Independent Office for Police Conduct (IOPC - formerly IPCC)
Lincolnshire Police officers acted appropriately during detention of man at Grantham who later died
An Independent Office for Police Conduct (IOPC) investigation has found Lincolnshire Police officers acted appropriately during the arrest and detention of a man who died in hospital soon after collapsing while in custody at Grantham.
Jaroslaw Kawala, aged 51, was driving a heavy goods vehicle which left the carriageway on the A1 at Colsterworth and ploughed through a hedgerow before coming to rest in a field at around 3.45pm on 21 December 2022. Police officers attended and arrested him on suspicion of driving with excess alcohol.
Mr Kawala was then taken to Grantham Police Station where his detention was authorised at shortly after 5pm. About half an hour later he collapsed in the custody booking in area and was provided with basic first aid by officers and a health care professional while an ambulance was requested. An ambulance took him to the Queens Medical Centre, Nottingham, but sadly he was pronounced dead there at about 8.40 that evening.
We began an independent investigation the day after following a mandatory referral from Lincolnshire Police. All police officers were treated as witnesses during our investigation.
At an inquest in Lincoln which ended recently (Friday) the Coroner returned an outcome that Mr Kawala died as a result of a road traffic accident.
When officers arrived at the incident scene they observed only minimal damage to the HGV exterior, the air bags had not deployed, and Mr Kawala had no visible injuries. Officers stated that they asked Mr Kawala if he had any injuries and he replied not. Mr Kawala was able to exit the vehicle and walk to the police van unassisted. He gave a positive breath test for alcohol and officers correctly exercised their powers to arrest him for drink driving.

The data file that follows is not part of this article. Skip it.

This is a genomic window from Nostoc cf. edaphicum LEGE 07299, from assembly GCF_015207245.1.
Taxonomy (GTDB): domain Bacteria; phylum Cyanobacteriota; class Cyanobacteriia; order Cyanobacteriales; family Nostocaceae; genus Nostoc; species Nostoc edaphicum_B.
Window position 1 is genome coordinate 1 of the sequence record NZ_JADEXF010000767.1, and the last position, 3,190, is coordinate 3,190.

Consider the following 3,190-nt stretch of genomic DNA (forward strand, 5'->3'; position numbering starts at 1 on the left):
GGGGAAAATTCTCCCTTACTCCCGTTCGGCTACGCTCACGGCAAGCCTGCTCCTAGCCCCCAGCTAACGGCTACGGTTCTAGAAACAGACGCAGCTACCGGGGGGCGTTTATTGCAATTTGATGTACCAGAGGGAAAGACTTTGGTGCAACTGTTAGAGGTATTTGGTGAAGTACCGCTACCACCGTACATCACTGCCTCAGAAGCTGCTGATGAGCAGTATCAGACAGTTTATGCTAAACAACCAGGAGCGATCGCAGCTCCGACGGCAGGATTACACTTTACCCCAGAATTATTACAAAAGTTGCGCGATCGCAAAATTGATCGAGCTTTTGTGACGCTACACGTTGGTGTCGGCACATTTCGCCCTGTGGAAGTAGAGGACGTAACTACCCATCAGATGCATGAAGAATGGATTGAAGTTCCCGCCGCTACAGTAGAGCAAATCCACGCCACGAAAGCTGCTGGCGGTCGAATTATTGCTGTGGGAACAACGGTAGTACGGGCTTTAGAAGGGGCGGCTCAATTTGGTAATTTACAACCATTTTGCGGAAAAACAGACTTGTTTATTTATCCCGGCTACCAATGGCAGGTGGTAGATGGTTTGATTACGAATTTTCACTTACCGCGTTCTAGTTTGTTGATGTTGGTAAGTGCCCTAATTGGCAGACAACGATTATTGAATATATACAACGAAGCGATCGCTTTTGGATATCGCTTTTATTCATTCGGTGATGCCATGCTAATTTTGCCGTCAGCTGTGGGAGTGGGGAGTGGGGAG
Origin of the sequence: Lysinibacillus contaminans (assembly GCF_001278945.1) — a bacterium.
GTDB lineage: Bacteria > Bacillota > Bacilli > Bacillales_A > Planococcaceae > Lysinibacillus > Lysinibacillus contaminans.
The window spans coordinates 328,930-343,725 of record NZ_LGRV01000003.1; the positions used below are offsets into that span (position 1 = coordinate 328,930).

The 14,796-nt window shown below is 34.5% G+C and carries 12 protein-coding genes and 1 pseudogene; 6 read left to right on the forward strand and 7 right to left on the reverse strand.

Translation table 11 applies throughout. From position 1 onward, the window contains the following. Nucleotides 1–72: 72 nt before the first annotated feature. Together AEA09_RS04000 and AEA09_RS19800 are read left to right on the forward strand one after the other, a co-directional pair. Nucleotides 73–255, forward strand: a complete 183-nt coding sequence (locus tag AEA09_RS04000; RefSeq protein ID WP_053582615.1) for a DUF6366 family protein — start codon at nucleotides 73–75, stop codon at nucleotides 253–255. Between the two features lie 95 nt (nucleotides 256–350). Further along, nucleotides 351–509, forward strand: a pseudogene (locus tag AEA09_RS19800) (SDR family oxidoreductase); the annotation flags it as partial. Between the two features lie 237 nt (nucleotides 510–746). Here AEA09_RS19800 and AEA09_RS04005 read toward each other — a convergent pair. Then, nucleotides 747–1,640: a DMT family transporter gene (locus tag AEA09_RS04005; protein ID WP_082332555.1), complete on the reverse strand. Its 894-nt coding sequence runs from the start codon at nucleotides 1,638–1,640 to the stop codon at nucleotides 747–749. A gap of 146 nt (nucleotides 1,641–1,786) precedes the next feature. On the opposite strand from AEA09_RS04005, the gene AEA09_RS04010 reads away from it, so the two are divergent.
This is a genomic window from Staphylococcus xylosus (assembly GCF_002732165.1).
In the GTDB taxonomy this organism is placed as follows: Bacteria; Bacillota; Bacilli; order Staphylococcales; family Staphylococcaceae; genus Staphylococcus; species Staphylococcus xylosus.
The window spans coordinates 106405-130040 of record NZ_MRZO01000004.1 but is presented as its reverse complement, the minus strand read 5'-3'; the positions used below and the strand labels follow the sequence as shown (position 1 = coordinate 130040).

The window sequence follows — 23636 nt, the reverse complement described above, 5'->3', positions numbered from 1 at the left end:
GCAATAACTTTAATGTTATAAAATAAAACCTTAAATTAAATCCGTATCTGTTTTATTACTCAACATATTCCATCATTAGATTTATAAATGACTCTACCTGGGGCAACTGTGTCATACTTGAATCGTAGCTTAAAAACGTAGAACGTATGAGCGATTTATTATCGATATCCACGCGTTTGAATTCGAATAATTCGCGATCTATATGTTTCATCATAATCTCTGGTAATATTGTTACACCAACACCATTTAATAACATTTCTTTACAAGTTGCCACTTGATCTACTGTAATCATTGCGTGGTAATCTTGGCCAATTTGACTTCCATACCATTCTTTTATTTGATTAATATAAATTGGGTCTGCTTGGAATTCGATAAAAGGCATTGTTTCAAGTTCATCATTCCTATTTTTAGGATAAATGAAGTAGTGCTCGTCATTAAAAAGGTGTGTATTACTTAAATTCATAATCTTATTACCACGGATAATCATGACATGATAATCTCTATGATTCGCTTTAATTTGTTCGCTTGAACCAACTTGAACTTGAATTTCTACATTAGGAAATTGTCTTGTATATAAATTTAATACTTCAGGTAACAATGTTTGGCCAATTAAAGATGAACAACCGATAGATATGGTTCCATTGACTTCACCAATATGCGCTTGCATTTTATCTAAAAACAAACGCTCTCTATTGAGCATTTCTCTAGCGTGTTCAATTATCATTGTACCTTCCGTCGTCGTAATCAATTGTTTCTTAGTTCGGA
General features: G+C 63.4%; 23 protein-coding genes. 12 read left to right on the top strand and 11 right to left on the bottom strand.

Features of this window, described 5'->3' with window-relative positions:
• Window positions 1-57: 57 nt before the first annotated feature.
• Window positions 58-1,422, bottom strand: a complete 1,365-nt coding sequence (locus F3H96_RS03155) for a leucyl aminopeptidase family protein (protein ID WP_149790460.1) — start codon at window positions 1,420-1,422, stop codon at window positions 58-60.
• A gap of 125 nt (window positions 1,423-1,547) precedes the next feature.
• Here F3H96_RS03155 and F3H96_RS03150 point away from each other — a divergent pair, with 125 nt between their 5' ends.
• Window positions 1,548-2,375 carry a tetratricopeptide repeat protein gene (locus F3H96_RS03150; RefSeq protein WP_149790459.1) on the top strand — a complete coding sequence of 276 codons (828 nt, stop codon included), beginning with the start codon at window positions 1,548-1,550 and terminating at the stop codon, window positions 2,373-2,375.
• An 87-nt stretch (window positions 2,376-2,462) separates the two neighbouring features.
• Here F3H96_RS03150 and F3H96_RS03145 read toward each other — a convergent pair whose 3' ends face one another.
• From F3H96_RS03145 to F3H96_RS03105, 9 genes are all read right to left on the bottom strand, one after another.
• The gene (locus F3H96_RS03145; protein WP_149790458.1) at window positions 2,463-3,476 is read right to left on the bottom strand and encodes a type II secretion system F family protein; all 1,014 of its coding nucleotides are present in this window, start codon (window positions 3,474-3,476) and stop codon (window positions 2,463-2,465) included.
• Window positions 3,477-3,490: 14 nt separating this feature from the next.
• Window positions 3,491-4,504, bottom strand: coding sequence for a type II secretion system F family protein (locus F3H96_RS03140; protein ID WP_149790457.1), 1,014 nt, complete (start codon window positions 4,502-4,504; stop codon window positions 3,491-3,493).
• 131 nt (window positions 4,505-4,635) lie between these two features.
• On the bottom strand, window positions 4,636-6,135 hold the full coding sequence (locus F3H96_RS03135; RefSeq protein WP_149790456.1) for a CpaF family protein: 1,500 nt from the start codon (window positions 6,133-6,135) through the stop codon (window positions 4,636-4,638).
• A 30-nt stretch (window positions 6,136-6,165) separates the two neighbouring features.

Sadly, Mr Kawala had a medical episode shortly after arrival at custody. We found officers responded promptly to call an ambulance, provide first aid and request a health care professional, in line with their training and guidance for medical emergencies.
A post-mortem later found Mr Kawala’s medical cause of death to be due to an abdominal haemorrhage sustained in a road traffic collision, and alcohol intoxication. Mr Kawala is believed to have sustained the abdominal injury as a result of his stomach impacting the steering wheel during the collision, prior to the arrival of police officers. Our investigation found that officers could not have known Mr Kawala had suffered an intra-abdominal bleed in the accident, as this would have only become apparent from specialist medical testing and expertise.
IOPC regional director, Derrick Campbell, recently said:
“I would again express my condolences to Mr Kawala’s family at this difficult time. At the end of our investigation in June this year, we found no evidence that police had contributed in any way to Mr Kawala’s death. We found that officers had acted in accordance with policy and procedures both at the accident scene and during his brief detention.”
During the investigation IOPC investigators reviewed dash camera footage from a vehicle travelling behind the HGV prior to the collision along with CCTV footage from the custody suite. We examined accounts provided by the relevant police officers, the ambulance service, and from an independent witness. The investigation also referred to the report completed following the post-mortem examination.
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